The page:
This post is part of the Food Writer’s Diary blog.
I once got to interview Paul Prudhomme, the legendary chef who passed away today. It wasn’t like many of the interviews I have time for these days — a quick phone chat about what the chef’s doing with dim sum service or what frying oils she likes.
I met Prudhomme for coffee in the restaurant of the Midtown Manhattan hotel where he was staying. He put equal amounts of Equal and Sweet'n Low in his drink — this was in 2000, pre-Splenda, let alone Stevia — and I sat down with my cassette recorder and learned a lot about the man who helped redefine food in America, and what it meant to be a chef.
He wasn’t completely Cajun
Although Prudhomme helped introduce Cajun cuisine to the world, he wasn’t completely Cajun himself. His mother's side of the family was Cajun, but his father’s side actually arrived in Louisiana directly from France, not from the Canadian Maritime provinces where the Cajuns came from (the Maritimes were called Acadia at the time, which is where the name Cajun comes from). Louisiana was still Spanish territory when his father’s family arrived.
“We have the documents from when the Spanish king gave our family a 50,000-acre land grant,” he told me. "That was in 1763.”
Auspicious beginnings, but by the time Paul Prudhomme came on the scene in 1940, he was the 13th child in a family of sharecroppers.
“We had nothing,” he said.
He didn’t start out as an awesome businessman
Prudhomme tried his hand at entrepreneurship early on. He’d never eaten in a sit-down restaurant, but his family’s fortunes had improved enough to go to drive-in restaurants from time to time. They enchanted him, and with the help of a local merchant, he opened his own drive-in restaurant at the age of 17. It failed in 10 months.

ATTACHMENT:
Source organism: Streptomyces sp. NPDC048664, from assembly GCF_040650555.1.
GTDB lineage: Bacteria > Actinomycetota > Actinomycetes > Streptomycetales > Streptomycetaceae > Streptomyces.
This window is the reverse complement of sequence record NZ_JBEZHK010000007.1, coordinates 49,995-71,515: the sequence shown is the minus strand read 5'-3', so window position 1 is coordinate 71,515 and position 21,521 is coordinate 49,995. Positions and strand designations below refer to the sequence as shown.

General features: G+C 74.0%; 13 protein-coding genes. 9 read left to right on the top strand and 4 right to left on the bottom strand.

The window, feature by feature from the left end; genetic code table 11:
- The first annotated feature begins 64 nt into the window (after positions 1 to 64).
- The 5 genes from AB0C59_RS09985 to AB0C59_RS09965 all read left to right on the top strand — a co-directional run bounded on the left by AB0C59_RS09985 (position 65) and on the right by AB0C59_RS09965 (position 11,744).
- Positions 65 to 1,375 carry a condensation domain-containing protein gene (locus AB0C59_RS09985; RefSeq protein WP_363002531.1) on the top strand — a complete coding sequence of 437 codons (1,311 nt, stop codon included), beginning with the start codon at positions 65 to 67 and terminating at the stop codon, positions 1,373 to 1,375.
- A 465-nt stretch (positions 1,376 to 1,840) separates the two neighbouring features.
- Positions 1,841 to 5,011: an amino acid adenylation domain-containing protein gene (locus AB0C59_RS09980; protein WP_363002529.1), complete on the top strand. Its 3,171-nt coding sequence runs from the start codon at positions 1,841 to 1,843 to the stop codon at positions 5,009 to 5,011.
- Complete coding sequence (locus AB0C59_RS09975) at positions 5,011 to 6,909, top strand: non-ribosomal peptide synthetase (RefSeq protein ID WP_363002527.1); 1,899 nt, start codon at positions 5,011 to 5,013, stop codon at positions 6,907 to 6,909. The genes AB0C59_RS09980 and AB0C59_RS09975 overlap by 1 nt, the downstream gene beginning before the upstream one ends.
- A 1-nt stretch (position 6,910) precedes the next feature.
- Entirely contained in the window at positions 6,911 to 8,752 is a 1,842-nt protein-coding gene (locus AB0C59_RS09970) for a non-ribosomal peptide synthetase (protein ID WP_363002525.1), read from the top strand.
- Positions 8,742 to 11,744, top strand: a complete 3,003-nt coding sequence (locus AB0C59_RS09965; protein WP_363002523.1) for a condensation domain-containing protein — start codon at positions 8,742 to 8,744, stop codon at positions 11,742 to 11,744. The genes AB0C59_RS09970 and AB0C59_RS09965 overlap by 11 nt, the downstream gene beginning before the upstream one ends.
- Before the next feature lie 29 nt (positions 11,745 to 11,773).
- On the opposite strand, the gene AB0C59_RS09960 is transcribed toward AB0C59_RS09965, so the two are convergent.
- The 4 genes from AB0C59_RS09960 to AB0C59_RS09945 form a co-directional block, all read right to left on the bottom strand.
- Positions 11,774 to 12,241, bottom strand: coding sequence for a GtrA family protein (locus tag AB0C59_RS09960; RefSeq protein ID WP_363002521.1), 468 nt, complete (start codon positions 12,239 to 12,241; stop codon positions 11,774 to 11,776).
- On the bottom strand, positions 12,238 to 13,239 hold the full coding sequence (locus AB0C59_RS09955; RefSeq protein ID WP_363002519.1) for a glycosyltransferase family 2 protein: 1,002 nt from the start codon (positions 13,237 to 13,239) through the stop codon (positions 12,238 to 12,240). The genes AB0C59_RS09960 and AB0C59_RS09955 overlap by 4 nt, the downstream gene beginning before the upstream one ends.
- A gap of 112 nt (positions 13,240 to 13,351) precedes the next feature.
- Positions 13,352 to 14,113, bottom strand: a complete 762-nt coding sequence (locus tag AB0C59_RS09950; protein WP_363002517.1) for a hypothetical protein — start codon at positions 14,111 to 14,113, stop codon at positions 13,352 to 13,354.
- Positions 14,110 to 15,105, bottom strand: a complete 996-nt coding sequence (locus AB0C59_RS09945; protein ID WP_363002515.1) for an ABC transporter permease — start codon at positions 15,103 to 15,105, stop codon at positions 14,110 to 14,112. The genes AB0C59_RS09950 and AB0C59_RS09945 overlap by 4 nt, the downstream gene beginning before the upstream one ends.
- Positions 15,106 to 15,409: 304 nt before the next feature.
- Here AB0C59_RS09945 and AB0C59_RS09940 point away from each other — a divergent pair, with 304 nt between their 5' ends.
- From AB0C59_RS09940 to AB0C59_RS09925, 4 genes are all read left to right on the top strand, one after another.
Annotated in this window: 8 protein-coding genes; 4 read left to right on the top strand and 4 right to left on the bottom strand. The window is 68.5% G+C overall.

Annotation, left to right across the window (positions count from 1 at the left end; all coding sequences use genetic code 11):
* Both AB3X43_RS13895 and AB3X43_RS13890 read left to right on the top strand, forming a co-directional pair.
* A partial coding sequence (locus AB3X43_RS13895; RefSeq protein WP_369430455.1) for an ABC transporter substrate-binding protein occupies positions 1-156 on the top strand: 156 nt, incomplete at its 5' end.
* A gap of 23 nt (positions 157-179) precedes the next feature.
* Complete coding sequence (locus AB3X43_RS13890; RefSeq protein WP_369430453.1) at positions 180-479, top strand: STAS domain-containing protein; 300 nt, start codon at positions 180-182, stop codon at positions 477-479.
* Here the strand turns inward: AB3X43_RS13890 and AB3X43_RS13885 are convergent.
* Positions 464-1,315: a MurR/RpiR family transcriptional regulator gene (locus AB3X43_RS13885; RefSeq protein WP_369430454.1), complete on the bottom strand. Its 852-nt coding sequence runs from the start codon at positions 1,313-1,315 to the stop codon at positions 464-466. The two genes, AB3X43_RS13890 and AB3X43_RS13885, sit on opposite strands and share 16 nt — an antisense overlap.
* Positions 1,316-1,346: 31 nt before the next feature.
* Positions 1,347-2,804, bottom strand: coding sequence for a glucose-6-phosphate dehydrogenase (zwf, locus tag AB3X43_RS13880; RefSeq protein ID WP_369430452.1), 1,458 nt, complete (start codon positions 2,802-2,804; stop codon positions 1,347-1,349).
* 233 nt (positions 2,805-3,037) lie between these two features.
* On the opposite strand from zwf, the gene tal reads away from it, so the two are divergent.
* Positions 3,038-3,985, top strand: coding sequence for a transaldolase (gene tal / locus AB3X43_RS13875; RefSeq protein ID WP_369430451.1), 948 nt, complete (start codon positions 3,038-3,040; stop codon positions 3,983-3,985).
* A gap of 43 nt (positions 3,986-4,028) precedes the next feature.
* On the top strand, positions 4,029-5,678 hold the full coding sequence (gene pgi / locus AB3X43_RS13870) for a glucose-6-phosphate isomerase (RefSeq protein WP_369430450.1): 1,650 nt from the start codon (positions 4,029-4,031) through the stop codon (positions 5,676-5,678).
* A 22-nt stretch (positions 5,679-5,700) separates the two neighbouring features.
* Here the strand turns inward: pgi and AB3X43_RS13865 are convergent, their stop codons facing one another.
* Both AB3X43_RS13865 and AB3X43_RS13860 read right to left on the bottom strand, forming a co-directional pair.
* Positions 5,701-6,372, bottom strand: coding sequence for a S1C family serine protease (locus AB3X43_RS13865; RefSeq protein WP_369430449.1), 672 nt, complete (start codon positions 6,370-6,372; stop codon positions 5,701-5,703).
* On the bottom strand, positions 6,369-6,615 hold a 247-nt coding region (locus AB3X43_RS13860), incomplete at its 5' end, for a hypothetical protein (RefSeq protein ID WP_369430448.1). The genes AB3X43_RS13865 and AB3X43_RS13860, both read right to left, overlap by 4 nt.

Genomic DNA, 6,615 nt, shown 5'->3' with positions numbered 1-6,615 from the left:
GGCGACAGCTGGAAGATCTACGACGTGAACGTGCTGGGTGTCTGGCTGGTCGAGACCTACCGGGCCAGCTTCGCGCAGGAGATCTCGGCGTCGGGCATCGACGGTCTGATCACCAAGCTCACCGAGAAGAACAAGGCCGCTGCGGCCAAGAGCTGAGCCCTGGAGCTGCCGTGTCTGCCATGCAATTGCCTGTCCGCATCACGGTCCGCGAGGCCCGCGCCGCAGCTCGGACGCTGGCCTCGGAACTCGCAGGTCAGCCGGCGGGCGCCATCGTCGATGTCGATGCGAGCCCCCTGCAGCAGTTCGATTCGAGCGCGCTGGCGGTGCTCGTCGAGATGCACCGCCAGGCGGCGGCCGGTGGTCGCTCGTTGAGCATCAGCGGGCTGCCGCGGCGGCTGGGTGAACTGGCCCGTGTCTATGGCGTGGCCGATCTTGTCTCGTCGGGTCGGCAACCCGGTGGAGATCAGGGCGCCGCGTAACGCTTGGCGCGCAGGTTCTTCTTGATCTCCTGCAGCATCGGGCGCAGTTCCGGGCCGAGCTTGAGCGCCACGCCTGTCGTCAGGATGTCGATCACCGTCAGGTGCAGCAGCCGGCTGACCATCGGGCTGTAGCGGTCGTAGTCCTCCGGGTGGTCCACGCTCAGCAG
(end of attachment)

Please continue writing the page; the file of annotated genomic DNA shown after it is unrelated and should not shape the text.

He opened three more restaurants, one after the other.
“The next three in a row failed. In a row. I had four of them fail in a row. That was my beginning,” he said.
He then hit the road and started working in other people’s restaurants across the country.
He first started adding spices to his food in Denver
We chatted over the course of the interview. The language got salty, as it does when chefs start to talk, and we started to have a conversation rather than just an interview. Conversations make for the best interviews, anyway, and I mentioned that my hometown was Denver.
That, it turns out, is where Prudhomme started adding spices to his food. Unbeknownst to his chef, he would surreptitiously slip cayenne pepper and other Cajun spices into the food. He figured it would taste better that way.
His drive to use fresh ingredients came from his love for his mother’s potatoes
As a young boy, Prudhomme would help his mother in the kitchen, including fetching vegetables from their garden. He tried to reproduce them in a restaurant where he was working.
As he told me: “I was cooking at the Elkhorn Lodge in Estes Park, Colo., and I bought little red potatoes. I was very excited because I love them. I think they’re so creamy and delicious and wonderful.
“Within an hour I cooked a batch of them, and I didn't like them. I tried putting butter with them. I tried all kinds of seasoning. I still didn’t get it. So I decided to go back to a day in my life with Mom because when I helped her do these potatoes, they were wonderful. I wanted to see what she had done to them. And the most phenomenal thing happened; it changed my life. I remembered that the first thing we did was we went out into the field, and we dug them up.
“I recognized at that point how important it is to have fresh ingredients, and I’ve been battling that battle ever since.”
And to a large extent, he has won that battle. We have a long way to go, but use of local ingredients is the cost of entry for independent restaurants, and, increasingly, for chains. For example, at the new Chick-fil-A restaurant in New York City, the produce for the salads all comes from New York and New Jersey. Local doesn’t always mean fresh, but it can help.
He liked parties
Paul Prudhomme frequently made appearances at Nation’s Restaurant News events, particularly our annual MenuMasters party (he was inducted into the MenuMasters Hall of fame in 2003, and in NRN’s Fine Dining Hall of Fame in 2000). Just by showing up he gave added substance to the events, because everyone there knew that he changed the way America eats, and how we think of chefs, for the better.